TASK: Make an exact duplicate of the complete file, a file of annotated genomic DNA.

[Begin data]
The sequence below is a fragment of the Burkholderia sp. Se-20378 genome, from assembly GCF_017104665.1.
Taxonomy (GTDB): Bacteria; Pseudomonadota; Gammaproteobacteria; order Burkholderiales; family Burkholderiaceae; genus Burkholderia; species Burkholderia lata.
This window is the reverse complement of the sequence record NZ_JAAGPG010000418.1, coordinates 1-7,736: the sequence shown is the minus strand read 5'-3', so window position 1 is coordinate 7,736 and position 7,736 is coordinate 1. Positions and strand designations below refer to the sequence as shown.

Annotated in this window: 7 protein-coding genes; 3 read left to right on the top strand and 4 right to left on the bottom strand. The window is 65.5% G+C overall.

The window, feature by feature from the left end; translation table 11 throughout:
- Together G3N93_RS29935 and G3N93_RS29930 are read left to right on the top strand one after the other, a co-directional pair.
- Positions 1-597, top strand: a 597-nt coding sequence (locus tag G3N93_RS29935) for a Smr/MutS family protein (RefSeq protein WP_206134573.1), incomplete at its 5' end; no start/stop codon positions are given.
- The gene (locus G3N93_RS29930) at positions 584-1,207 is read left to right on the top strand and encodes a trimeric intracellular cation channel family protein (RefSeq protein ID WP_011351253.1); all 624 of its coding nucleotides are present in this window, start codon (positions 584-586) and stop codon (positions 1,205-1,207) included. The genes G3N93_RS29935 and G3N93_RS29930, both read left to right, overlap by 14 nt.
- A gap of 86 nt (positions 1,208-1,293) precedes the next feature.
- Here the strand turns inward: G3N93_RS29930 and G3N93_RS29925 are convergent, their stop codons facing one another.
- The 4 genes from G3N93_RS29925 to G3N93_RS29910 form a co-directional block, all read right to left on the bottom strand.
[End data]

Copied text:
The sequence below is a fragment of the Burkholderia sp. Se-20378 genome, from assembly GCF_017104665.1.
Taxonomy (GTDB): Bacteria; Pseudomonadota; Gammaproteobacteria; order Burkholderiales; family Burkholderiaceae; genus Burkholderia; species Burkholderia lata.
This window is the reverse complement of the sequence record NZ_JAAGPG010000418.1, coordinates 1-7,736: the sequence shown is the minus strand read 5'-3', so window position 1 is coordinate 7,736 and position 7,736 is coordinate 1. Positions and strand designations below refer to the sequence as shown.

Annotated in this window: 7 protein-coding genes; 3 read left to right on the top strand and 4 right to left on the bottom strand. The window is 65.5% G+C overall.

The window, feature by feature from the left end; translation table 11 throughout:
- Together G3N93_RS29935 and G3N93_RS29930 are read left to right on the top strand one after the other, a co-directional pair.
- Positions 1-597, top strand: a 597-nt coding sequence (locus tag G3N93_RS29935) for a Smr/MutS family protein (RefSeq protein WP_206134573.1), incomplete at its 5' end; no start/stop codon positions are given.
- The gene (locus G3N93_RS29930) at positions 584-1,207 is read left to right on the top strand and encodes a trimeric intracellular cation channel family protein (RefSeq protein ID WP_011351253.1); all 624 of its coding nucleotides are present in this window, start codon (positions 584-586) and stop codon (positions 1,205-1,207) included. The genes G3N93_RS29935 and G3N93_RS29930, both read left to right, overlap by 14 nt.
- A gap of 86 nt (positions 1,208-1,293) precedes the next feature.
- Here the strand turns inward: G3N93_RS29930 and G3N93_RS29925 are convergent, their stop codons facing one another.
- The 4 genes from G3N93_RS29925 to G3N93_RS29910 form a co-directional block, all read right to left on the bottom strand.